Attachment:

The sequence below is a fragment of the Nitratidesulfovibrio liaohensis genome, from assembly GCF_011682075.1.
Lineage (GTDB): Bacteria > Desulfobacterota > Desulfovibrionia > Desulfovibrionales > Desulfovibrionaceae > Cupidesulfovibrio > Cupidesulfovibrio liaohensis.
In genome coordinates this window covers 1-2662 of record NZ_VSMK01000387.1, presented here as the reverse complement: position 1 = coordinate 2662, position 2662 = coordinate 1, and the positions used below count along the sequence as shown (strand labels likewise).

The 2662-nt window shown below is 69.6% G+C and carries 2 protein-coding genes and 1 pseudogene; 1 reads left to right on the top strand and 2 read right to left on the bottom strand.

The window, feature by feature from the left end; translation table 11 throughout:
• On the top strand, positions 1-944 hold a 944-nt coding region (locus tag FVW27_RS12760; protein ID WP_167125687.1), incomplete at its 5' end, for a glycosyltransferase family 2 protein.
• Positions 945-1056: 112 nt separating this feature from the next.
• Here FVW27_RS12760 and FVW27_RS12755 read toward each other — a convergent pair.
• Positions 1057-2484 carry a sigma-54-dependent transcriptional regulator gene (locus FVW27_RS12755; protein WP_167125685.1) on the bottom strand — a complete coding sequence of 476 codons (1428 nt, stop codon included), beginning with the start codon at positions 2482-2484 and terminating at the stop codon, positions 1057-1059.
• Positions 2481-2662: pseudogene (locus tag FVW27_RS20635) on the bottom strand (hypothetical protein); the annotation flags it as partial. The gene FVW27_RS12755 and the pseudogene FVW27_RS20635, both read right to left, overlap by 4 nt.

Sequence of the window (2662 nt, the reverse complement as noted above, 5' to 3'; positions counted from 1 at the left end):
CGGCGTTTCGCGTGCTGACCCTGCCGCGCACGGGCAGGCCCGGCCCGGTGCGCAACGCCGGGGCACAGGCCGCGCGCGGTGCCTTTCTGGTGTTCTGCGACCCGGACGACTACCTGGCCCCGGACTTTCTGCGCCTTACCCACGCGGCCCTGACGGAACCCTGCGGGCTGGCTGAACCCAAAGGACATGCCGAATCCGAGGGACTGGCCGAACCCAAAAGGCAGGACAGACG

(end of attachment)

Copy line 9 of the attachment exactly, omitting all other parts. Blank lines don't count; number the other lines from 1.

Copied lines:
• Positions 1057-2484 carry a sigma-54-dependent transcriptional regulator gene (locus FVW27_RS12755; protein WP_167125685.1) on the bottom strand — a complete coding sequence of 476 codons (1428 nt, stop codon included), beginning with the start codon at positions 2482-2484 and terminating at the stop codon, positions 1057-1059.